The recent recount of ballots cast through electronic voting machines in an election to a ward under Dhaka North City Corporation two and a half years ago has reignited the debate over the EVMs.
The defeated candidate who called for the recount has alleged the Election Commission staged the recount for credibility as the results remained exactly the same as the original count.
Every vote can be recounted in EVMs, claimed Mohammad Mahfuzul Islam, a professor of computer science and engineering at the Bangladesh University of Engineering and Technology, who was also a member of the technical expert team on EVMs.
The process, however, is “unnecessary and complex”, he added.
The Election Tribunal ordered the recount of the votes following an appeal by Salahuddin Robin, the defeated candidate. The voting was held in ward No. 6 under DNCC on Feb 1, 2020.
The Election Commission later formed a five-strong committee that recounted the votes last Saturday in the presence of the presiding officers, candidates, agents and their lawyers.
In voting through paper ballots, the ballots are stored in sealed sacks until the next election. The sacks are opened and ballots are recounted if necessary.
Lt Col Syed Rakibul Hasan, director of the EVM project, said that the election results are stored in audit cards.
Each EVM has a ballot unit for a voter to cast a vote, and a control unit for voter identification, electronic ballot issuance and data storage for voting.
Three types of cards are used for voting. Of these, the audit card is used to make the EVM operational and to publish the results, while a polling card is used to store all the voting information of the polling booth.
The SD card is the memory card used for data storage, in which the voter list information along with the biometrics of the respective contesting candidates and the voters of the polling station is stored, Rakibul said.
The EVMs used in Bangladesh count the results automatically after voting.
A total of 54 EVMs were used in the election to ward No. 6.
Rakibul said the number of votes cast for each candidate is stored in the audit card.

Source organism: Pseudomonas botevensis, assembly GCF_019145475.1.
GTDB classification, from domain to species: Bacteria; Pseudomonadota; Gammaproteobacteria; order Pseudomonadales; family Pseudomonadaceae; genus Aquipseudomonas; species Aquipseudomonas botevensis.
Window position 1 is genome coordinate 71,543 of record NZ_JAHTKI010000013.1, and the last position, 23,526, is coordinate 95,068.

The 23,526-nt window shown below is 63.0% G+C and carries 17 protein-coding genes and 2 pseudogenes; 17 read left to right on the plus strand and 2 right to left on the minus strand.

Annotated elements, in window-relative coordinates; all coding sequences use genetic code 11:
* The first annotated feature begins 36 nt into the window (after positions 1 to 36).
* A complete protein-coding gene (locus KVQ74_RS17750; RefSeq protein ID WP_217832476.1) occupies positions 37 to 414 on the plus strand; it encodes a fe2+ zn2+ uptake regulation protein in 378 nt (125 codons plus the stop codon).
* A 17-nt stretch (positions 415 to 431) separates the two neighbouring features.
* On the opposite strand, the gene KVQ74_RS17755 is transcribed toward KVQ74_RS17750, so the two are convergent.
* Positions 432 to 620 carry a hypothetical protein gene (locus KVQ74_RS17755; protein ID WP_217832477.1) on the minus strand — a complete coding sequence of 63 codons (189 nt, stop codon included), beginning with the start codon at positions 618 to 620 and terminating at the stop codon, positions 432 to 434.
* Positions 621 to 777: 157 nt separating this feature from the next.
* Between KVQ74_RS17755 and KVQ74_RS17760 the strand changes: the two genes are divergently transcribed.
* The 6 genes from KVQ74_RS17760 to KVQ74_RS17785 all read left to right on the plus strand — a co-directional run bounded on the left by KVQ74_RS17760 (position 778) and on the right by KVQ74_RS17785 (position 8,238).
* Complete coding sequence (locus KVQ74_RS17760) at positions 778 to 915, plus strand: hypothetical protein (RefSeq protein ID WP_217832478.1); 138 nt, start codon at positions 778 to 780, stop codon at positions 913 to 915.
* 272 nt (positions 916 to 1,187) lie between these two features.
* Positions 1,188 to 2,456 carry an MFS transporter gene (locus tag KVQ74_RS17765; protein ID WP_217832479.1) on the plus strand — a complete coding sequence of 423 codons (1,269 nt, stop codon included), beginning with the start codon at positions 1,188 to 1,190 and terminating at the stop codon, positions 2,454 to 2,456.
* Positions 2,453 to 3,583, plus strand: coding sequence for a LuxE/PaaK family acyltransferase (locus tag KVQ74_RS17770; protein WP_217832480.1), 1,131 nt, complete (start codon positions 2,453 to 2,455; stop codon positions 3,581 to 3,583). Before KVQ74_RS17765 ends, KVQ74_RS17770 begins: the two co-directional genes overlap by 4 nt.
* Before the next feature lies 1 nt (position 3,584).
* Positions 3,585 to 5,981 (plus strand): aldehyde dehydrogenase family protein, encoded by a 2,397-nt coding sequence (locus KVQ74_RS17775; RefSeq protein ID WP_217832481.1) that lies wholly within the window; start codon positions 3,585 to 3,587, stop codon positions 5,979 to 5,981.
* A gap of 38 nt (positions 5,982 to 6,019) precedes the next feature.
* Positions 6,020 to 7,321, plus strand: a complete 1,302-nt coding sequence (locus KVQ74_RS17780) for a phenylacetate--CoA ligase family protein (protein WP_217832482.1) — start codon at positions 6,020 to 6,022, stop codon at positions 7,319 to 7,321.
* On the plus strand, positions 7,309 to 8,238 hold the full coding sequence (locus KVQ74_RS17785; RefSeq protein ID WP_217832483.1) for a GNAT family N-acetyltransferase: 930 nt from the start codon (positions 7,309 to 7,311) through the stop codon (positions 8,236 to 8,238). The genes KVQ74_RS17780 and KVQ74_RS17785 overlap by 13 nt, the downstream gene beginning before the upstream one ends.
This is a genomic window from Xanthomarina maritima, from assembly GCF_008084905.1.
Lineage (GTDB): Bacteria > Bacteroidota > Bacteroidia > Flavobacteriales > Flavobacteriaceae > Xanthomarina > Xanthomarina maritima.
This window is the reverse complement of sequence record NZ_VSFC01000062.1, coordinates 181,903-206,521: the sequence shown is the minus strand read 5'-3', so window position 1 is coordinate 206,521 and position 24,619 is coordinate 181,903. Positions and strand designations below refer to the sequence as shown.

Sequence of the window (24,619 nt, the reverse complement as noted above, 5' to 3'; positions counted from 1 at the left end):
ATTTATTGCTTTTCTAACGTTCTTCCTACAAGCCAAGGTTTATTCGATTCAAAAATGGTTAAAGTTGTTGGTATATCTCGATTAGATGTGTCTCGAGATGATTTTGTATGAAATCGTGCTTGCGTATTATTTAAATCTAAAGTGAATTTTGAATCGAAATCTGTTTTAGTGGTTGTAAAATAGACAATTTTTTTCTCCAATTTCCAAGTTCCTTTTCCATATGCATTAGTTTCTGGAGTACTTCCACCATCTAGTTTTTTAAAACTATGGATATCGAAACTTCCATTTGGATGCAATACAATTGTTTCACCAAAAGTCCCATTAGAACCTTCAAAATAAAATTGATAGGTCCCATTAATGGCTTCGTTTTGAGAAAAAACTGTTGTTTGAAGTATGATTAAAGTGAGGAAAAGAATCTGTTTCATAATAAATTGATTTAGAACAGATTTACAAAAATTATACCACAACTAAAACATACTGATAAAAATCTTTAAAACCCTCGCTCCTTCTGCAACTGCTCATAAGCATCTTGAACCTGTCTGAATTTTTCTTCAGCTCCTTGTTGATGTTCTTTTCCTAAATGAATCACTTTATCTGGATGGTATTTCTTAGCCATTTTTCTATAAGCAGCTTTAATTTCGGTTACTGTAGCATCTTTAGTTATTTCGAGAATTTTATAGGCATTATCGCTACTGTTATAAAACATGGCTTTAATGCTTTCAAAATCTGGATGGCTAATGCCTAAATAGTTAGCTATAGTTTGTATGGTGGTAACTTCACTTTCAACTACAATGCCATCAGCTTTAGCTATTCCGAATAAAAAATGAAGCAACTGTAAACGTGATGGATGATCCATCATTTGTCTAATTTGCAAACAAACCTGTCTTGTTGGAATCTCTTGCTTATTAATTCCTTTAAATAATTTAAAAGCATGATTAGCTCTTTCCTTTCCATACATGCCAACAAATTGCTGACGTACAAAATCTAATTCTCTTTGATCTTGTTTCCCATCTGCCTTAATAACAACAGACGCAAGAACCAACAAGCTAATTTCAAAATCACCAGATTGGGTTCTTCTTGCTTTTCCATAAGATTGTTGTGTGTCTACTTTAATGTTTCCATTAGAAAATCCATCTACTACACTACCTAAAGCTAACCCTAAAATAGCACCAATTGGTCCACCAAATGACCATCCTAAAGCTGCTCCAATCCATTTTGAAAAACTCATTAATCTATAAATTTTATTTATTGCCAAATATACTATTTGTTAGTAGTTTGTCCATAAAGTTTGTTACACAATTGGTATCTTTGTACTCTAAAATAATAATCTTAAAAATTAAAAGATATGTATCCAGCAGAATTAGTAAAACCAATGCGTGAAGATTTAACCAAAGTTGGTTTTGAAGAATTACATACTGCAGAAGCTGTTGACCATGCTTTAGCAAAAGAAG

He admitted not every vote is counted on EVM, but the numbers are calculated again.
“When the card is inserted again into the EVM machine, it displays the data. When someone challenges, the data can be shown. Its printed copy was signed by officials after voting.”
Abdul Baten, director general of the Electoral Training Institute (ETI) and head of the committee on the recount, said: “We opened the sealed bags in front of the presiding officers and the candidates as per the court order.
“Three or four audit cards were missing. The result sheets and the printed copies of the result were there. We counted them in front of everyone."
The EVM project director said that it may be possible to print the information of each vote along with the number of votes cast through EVMs.
Mahfuzul, member of the expert team, also said it is possible to print each piece of information with the polling card if someone wants to recount the votes in the EVMs.
“In that case, thousands of copies will have to be printed. A lot of information is stored on the memory card. It depends on how much you want to print.”
EVMs used in India are accompanied by Voter Verified Paper Audit Trail or VVPAT, which prints a paper that comes out of the machine and automatically falls into a box.
It means the VVPAT allows a recount of the papers if necessary. "Every vote is printed on paper and stored in EVMs there,” said Mahfuzul.
In Bangladesh, the EVMs have Voter Verified Digital Trail or VVDAT, which puts all the information in the memory card while the audit card stores the integrated data, he said.
“In this case, a recount is unnecessary and complex.”
“In paper ballots, you need to check if the votes were cast correctly or if there was any mistake in the count. But this is not necessary for EVMs because machines do not make mistakes.”
During talks with experts before the latest EVMs were introduced, many asked for adding VVPAT to the machines, but the EC said it was not an option.
Salahuddin, the defeated candidate, however, is not happy with the recount.
“Three audit cards were missing. The Election Commission staged a recount and showed the same results.”
He said he would contest the recount in court on Nov 21.
Although the recount committee chief admitted some cards were missing, Election Commissioner Md Alamgir said there was no scope for audit cards going missing from sealed sacks.
“If it truly happened, we will investigate the matter,” he said.
[Writing in English by Arshi Fatiha Quazi; editing by Osham-ul-Sufian Talukder]